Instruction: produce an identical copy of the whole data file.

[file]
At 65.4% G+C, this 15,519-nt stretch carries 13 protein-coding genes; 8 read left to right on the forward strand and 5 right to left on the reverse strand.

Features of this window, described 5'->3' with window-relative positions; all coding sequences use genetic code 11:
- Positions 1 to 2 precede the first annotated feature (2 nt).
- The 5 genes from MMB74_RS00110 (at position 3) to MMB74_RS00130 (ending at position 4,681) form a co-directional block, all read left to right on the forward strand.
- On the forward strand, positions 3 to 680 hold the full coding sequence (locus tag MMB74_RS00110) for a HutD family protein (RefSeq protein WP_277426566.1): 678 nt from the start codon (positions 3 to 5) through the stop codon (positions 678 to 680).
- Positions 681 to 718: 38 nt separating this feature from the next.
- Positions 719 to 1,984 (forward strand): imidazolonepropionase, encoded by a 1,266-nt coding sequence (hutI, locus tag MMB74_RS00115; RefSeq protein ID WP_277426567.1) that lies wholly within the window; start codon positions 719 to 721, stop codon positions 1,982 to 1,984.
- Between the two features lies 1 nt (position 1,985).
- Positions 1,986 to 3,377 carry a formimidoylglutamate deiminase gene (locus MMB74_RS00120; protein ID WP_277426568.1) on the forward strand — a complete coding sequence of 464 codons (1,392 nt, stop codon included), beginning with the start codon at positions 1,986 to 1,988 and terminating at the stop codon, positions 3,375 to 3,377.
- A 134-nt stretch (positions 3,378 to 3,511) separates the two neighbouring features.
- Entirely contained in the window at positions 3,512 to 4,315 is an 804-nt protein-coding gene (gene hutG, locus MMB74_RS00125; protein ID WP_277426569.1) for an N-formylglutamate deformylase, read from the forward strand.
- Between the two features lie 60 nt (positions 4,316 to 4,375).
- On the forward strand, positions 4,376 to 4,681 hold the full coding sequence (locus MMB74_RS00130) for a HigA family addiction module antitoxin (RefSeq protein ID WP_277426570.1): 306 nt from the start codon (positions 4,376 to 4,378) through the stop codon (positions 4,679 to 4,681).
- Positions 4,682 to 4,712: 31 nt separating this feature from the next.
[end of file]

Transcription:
At 65.4% G+C, this 15,519-nt stretch carries 13 protein-coding genes; 8 read left to right on the forward strand and 5 right to left on the reverse strand.

Features of this window, described 5'->3' with window-relative positions; all coding sequences use genetic code 11:
- Positions 1 to 2 precede the first annotated feature (2 nt).
- The 5 genes from MMB74_RS00110 (at position 3) to MMB74_RS00130 (ending at position 4,681) form a co-directional block, all read left to right on the forward strand.
- On the forward strand, positions 3 to 680 hold the full coding sequence (locus tag MMB74_RS00110) for a HutD family protein (RefSeq protein WP_277426566.1): 678 nt from the start codon (positions 3 to 5) through the stop codon (positions 678 to 680).
- Positions 681 to 718: 38 nt separating this feature from the next.
- Positions 719 to 1,984 (forward strand): imidazolonepropionase, encoded by a 1,266-nt coding sequence (hutI, locus tag MMB74_RS00115; RefSeq protein ID WP_277426567.1) that lies wholly within the window; start codon positions 719 to 721, stop codon positions 1,982 to 1,984.
- Between the two features lies 1 nt (position 1,985).
- Positions 1,986 to 3,377 carry a formimidoylglutamate deiminase gene (locus MMB74_RS00120; protein ID WP_277426568.1) on the forward strand — a complete coding sequence of 464 codons (1,392 nt, stop codon included), beginning with the start codon at positions 1,986 to 1,988 and terminating at the stop codon, positions 3,375 to 3,377.
- A 134-nt stretch (positions 3,378 to 3,511) separates the two neighbouring features.
- Entirely contained in the window at positions 3,512 to 4,315 is an 804-nt protein-coding gene (gene hutG, locus MMB74_RS00125; protein ID WP_277426569.1) for an N-formylglutamate deformylase, read from the forward strand.
- Between the two features lie 60 nt (positions 4,316 to 4,375).
- On the forward strand, positions 4,376 to 4,681 hold the full coding sequence (locus MMB74_RS00130) for a HigA family addiction module antitoxin (RefSeq protein ID WP_277426570.1): 306 nt from the start codon (positions 4,376 to 4,378) through the stop codon (positions 4,679 to 4,681).
- Positions 4,682 to 4,712: 31 nt separating this feature from the next.